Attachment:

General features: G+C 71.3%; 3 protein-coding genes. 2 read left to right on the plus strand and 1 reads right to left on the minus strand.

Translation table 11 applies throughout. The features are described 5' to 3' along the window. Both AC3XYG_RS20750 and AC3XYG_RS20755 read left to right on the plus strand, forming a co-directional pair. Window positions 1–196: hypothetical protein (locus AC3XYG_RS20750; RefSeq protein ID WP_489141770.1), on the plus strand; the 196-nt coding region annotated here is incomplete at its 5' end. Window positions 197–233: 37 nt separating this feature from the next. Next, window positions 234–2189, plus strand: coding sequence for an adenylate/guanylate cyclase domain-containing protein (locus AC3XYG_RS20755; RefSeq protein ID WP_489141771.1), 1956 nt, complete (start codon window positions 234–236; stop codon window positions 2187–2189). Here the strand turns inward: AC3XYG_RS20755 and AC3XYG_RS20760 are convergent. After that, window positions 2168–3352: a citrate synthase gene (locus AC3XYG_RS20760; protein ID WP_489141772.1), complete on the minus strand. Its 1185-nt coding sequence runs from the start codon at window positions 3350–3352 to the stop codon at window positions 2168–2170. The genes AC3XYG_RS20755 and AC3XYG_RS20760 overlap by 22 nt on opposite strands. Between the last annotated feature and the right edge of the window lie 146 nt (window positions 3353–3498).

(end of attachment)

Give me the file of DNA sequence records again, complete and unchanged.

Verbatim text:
General features: G+C 71.3%; 3 protein-coding genes. 2 read left to right on the plus strand and 1 reads right to left on the minus strand.

Translation table 11 applies throughout. The features are described 5' to 3' along the window. Both AC3XYG_RS20750 and AC3XYG_RS20755 read left to right on the plus strand, forming a co-directional pair. Window positions 1–196: hypothetical protein (locus AC3XYG_RS20750; RefSeq protein ID WP_489141770.1), on the plus strand; the 196-nt coding region annotated here is incomplete at its 5' end. Window positions 197–233: 37 nt separating this feature from the next. Next, window positions 234–2189, plus strand: coding sequence for an adenylate/guanylate cyclase domain-containing protein (locus AC3XYG_RS20755; RefSeq protein ID WP_489141771.1), 1956 nt, complete (start codon window positions 234–236; stop codon window positions 2187–2189). Here the strand turns inward: AC3XYG_RS20755 and AC3XYG_RS20760 are convergent. After that, window positions 2168–3352: a citrate synthase gene (locus AC3XYG_RS20760; protein ID WP_489141772.1), complete on the minus strand. Its 1185-nt coding sequence runs from the start codon at window positions 3350–3352 to the stop codon at window positions 2168–2170. The genes AC3XYG_RS20755 and AC3XYG_RS20760 overlap by 22 nt on opposite strands. Between the last annotated feature and the right edge of the window lie 146 nt (window positions 3353–3498).